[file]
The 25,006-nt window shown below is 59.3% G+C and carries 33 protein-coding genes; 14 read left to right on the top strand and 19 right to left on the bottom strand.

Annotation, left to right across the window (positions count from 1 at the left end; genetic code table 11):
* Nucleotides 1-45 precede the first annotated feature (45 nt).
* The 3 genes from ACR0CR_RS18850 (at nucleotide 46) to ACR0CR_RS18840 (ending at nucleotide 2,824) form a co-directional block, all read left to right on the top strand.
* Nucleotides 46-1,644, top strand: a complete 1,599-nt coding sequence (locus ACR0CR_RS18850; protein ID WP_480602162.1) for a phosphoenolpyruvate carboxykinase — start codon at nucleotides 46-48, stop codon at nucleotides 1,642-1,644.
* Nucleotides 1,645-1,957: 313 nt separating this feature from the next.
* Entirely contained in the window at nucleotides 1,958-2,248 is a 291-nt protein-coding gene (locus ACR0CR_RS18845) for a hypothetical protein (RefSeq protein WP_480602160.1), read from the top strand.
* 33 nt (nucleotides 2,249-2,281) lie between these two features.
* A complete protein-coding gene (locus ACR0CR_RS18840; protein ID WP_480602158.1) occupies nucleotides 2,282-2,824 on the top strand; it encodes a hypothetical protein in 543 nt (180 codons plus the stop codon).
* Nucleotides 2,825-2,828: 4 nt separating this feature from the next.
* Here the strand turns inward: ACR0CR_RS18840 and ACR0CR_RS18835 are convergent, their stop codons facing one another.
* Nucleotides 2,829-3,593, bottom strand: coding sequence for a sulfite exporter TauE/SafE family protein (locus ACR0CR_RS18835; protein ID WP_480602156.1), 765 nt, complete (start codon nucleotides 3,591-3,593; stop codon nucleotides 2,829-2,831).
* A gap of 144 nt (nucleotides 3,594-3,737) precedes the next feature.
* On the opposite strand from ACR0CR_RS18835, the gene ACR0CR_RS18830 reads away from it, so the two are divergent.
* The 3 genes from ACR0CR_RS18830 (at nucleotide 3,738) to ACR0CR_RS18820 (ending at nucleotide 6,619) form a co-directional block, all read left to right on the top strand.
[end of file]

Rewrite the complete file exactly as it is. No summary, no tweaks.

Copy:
The 25,006-nt window shown below is 59.3% G+C and carries 33 protein-coding genes; 14 read left to right on the top strand and 19 right to left on the bottom strand.

Annotation, left to right across the window (positions count from 1 at the left end; genetic code table 11):
* Nucleotides 1-45 precede the first annotated feature (45 nt).
* The 3 genes from ACR0CR_RS18850 (at nucleotide 46) to ACR0CR_RS18840 (ending at nucleotide 2,824) form a co-directional block, all read left to right on the top strand.
* Nucleotides 46-1,644, top strand: a complete 1,599-nt coding sequence (locus ACR0CR_RS18850; protein ID WP_480602162.1) for a phosphoenolpyruvate carboxykinase — start codon at nucleotides 46-48, stop codon at nucleotides 1,642-1,644.
* Nucleotides 1,645-1,957: 313 nt separating this feature from the next.
* Entirely contained in the window at nucleotides 1,958-2,248 is a 291-nt protein-coding gene (locus ACR0CR_RS18845) for a hypothetical protein (RefSeq protein WP_480602160.1), read from the top strand.
* 33 nt (nucleotides 2,249-2,281) lie between these two features.
* A complete protein-coding gene (locus ACR0CR_RS18840; protein ID WP_480602158.1) occupies nucleotides 2,282-2,824 on the top strand; it encodes a hypothetical protein in 543 nt (180 codons plus the stop codon).
* Nucleotides 2,825-2,828: 4 nt separating this feature from the next.
* Here the strand turns inward: ACR0CR_RS18840 and ACR0CR_RS18835 are convergent, their stop codons facing one another.
* Nucleotides 2,829-3,593, bottom strand: coding sequence for a sulfite exporter TauE/SafE family protein (locus ACR0CR_RS18835; protein ID WP_480602156.1), 765 nt, complete (start codon nucleotides 3,591-3,593; stop codon nucleotides 2,829-2,831).
* A gap of 144 nt (nucleotides 3,594-3,737) precedes the next feature.
* On the opposite strand from ACR0CR_RS18835, the gene ACR0CR_RS18830 reads away from it, so the two are divergent.
* The 3 genes from ACR0CR_RS18830 (at nucleotide 3,738) to ACR0CR_RS18820 (ending at nucleotide 6,619) form a co-directional block, all read left to right on the top strand.